Beyond the village shops, dining on Ko Yao Yai can be expensive compared to Phuket. If you're on a tight budget, stick to the roadside stands and local food shops – there are at least a few in each village.
There are no ritzy dining spots here, but if you're looking for a place to eat with a bit more atmosphere or a scenic setting, then give these a try. Unless mentioned below, alcohol will not be on the menu.
Ban Rim Nam Restaurant
Found at Klong Hia pier in the north, this pleasant open-air spot is set on stilts over the sea. The decent sized menu has a variety of seafood offerings, plus beef curry and spicy salads, with most dishes in the 100 to 150 baht range. Great smoothies here, with chunks of fresh fruit floating at the top for added taste. Set amidst rickety wooden jetties and bobbing long-tails, Rim Nam offers superb views across Phang Nga Bay. Open daily 09:30 to 22:00.
A simple place in a white house on stilts at the small pier on Loh Poh bay, it gets busy during the sunset hours. Dining tables are set in the large covered veranda facing the sea, with views across to Ko Nui, Ko Sup and Laem Yai pier. Rimlay specialises in freshly-caught seafood, at rather high prices, though the local women running the place are so friendly you almost forgive them for it. Whole fish dishes are in the 350 baht range, while a plate of fried rice with crab or seafood will set you back 80 baht. Pleasant, but a bit pricey. Open for lunch and dinner.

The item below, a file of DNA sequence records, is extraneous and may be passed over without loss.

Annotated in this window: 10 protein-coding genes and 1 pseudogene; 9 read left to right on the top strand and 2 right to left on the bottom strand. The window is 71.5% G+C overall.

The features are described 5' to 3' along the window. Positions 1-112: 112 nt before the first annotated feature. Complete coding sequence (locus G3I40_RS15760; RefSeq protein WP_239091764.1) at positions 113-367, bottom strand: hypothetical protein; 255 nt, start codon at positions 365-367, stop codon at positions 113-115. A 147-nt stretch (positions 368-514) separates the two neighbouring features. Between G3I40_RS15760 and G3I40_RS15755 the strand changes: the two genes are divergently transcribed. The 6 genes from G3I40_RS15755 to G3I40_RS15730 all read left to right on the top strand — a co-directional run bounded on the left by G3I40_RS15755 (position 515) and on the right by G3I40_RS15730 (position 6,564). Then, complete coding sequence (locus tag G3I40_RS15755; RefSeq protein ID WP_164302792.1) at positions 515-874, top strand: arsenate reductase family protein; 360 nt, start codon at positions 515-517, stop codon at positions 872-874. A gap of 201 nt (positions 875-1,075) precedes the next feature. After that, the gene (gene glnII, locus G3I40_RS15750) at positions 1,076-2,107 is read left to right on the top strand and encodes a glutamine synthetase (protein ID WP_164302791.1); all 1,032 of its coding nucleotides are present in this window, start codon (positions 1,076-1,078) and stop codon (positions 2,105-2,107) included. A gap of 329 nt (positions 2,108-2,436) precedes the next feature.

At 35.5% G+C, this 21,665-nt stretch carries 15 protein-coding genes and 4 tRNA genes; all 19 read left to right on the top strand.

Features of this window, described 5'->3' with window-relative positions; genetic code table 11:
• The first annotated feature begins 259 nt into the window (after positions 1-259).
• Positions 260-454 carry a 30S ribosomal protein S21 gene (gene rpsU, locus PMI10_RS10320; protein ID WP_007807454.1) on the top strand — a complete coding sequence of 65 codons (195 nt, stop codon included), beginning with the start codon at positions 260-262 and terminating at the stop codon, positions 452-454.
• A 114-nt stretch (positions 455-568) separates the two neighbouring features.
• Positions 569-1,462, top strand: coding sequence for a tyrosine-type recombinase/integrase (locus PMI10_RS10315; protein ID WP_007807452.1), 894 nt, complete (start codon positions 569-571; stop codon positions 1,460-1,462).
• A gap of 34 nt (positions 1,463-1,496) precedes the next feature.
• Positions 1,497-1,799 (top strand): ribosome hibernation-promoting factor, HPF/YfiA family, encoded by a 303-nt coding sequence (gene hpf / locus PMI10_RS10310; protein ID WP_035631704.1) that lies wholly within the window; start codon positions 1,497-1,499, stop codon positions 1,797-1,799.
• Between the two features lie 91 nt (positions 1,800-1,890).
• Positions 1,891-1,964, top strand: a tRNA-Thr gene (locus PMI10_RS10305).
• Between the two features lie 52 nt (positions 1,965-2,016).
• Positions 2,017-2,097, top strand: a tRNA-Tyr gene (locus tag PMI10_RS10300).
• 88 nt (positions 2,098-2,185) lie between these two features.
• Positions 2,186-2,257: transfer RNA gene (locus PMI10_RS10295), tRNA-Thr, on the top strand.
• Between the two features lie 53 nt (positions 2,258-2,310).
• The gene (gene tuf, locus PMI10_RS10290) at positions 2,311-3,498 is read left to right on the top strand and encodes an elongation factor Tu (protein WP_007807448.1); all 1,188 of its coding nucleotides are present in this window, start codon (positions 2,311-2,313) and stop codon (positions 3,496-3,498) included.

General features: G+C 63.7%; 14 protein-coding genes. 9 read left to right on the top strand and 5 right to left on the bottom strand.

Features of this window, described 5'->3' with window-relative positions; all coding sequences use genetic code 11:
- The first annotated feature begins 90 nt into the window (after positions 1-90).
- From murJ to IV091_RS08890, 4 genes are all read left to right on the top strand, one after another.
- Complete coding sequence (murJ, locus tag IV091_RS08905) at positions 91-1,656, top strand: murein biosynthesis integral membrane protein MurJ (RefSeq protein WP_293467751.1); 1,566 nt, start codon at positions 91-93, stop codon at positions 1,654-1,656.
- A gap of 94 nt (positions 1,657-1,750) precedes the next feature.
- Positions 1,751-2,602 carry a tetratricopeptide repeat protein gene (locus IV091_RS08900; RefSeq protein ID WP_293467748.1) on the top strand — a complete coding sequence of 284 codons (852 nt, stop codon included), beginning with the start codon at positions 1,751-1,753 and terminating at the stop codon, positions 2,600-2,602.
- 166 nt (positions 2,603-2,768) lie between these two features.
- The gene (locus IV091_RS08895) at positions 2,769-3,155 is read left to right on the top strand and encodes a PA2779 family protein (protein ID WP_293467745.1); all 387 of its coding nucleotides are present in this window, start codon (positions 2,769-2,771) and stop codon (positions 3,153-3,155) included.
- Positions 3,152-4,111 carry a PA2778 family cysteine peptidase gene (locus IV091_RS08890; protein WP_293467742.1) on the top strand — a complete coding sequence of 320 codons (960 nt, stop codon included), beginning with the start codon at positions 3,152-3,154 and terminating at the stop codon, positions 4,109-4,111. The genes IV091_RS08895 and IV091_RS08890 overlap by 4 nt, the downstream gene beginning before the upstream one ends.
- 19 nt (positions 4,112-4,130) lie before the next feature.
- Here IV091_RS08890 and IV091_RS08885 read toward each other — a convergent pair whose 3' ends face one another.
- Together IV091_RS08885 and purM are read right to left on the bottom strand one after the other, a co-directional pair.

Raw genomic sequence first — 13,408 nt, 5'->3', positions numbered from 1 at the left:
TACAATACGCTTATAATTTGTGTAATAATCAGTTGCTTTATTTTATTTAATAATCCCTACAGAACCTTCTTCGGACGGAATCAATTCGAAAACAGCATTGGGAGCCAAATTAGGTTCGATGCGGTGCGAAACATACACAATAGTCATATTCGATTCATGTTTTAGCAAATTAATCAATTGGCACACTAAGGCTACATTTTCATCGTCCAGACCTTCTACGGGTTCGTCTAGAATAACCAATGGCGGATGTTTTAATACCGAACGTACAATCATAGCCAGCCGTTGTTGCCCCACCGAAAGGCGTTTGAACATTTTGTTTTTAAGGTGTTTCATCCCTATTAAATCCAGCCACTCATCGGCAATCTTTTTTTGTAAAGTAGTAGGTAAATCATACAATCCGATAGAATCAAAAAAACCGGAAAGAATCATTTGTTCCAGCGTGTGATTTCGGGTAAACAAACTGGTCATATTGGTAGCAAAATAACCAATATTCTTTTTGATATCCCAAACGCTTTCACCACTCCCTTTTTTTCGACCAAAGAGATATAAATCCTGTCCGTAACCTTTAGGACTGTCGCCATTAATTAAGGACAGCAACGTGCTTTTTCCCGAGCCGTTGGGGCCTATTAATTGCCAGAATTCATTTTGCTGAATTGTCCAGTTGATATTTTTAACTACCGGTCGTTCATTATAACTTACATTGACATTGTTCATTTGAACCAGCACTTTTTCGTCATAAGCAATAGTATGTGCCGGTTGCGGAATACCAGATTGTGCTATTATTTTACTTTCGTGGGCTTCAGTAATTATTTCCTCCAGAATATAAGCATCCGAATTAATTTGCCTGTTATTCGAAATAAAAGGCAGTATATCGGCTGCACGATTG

White Sand Beach Restaurant
The only independent restaurant on Loh Paret beach, White Sand is a simple affair with a thatch-roofed covered dining area just back from the beach and a few tables set on the sand in the shade. The Thai and seafood dishes are in the 150 to 180 baht range, which seems expensive until you look at the menus of the nearby resort restaurants. A fine spot to base yourself for a swim and sun session if you're not staying anywhere nearby. Friendly people. Open 10:00 to 22:00.
Found at the Glow Elixir resort, Lalin welcomes outside guests seeking meals with a bit more flair to them, not to mention a scenic tropical location right on its own little west-coast beach. And you'll find booze here, including a range of cocktails. The Thai and Western menu is not cheap but servings are generous – our somtam, grilled chicken and rice order (170 baht) arrived on two large plates. The chef offers Thai cookery courses, too. Open 07:00 till 22:00. The attached Elixir Bar stays open till 01:00.
Takeaway street food is found everywhere in Thailand and Ko Yao Yai is no exception. Among the tastiest meals and snacks here are the homemade coconut tarts prepared by the village women in Prunai village. Not far away, near the mosque, we stopped by a colourful wooden stand to see what was on offer and found two women selling an unexpected, yet delicious mix: sushi rolls and fried bananas.
No Thai would ever visit Ko Yao Yai without stocking up on its local specialty: pla ching chang, or sun-dried anchovies. Eaten as a stand-alone snack, or put into a variety of local dishes to add a little salty zip to a meal, pla ching chang is a versatile little fish. During the mid-day hours you'll see long blue-netted stands drying thousands of these tiny silver fish in front of several homes across the island. The going rate was 150 baht per kilogram during our visit, available direct from the makers or at most any shop if you ask for it.